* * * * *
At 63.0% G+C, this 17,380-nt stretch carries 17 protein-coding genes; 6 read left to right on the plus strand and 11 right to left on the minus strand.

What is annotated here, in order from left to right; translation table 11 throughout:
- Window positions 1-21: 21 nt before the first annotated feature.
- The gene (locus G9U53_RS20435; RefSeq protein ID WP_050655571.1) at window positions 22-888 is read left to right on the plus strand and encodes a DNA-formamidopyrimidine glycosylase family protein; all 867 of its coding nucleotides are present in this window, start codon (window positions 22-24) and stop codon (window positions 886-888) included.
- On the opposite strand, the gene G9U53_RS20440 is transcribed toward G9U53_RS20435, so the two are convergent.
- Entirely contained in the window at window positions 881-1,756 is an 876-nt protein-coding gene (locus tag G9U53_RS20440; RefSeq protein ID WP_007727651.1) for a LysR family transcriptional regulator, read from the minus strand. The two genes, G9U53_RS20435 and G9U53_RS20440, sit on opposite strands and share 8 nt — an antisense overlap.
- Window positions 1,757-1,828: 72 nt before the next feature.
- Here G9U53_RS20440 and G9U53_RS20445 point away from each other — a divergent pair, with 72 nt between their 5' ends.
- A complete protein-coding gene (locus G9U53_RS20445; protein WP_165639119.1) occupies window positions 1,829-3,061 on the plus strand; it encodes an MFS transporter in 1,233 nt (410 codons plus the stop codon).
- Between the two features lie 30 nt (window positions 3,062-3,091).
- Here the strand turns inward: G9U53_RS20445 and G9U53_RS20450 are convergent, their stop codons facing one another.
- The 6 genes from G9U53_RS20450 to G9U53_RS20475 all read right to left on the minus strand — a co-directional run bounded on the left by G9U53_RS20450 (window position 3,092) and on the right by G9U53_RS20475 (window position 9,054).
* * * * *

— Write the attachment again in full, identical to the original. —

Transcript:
At 63.0% G+C, this 17,380-nt stretch carries 17 protein-coding genes; 6 read left to right on the plus strand and 11 right to left on the minus strand.

What is annotated here, in order from left to right; translation table 11 throughout:
- Window positions 1-21: 21 nt before the first annotated feature.
- The gene (locus G9U53_RS20435; RefSeq protein ID WP_050655571.1) at window positions 22-888 is read left to right on the plus strand and encodes a DNA-formamidopyrimidine glycosylase family protein; all 867 of its coding nucleotides are present in this window, start codon (window positions 22-24) and stop codon (window positions 886-888) included.
- On the opposite strand, the gene G9U53_RS20440 is transcribed toward G9U53_RS20435, so the two are convergent.
- Entirely contained in the window at window positions 881-1,756 is an 876-nt protein-coding gene (locus tag G9U53_RS20440; RefSeq protein ID WP_007727651.1) for a LysR family transcriptional regulator, read from the minus strand. The two genes, G9U53_RS20435 and G9U53_RS20440, sit on opposite strands and share 8 nt — an antisense overlap.
- Window positions 1,757-1,828: 72 nt before the next feature.
- Here G9U53_RS20440 and G9U53_RS20445 point away from each other — a divergent pair, with 72 nt between their 5' ends.
- A complete protein-coding gene (locus G9U53_RS20445; protein WP_165639119.1) occupies window positions 1,829-3,061 on the plus strand; it encodes an MFS transporter in 1,233 nt (410 codons plus the stop codon).
- Between the two features lie 30 nt (window positions 3,062-3,091).
- Here the strand turns inward: G9U53_RS20445 and G9U53_RS20450 are convergent, their stop codons facing one another.
- The 6 genes from G9U53_RS20450 to G9U53_RS20475 all read right to left on the minus strand — a co-directional run bounded on the left by G9U53_RS20450 (window position 3,092) and on the right by G9U53_RS20475 (window position 9,054).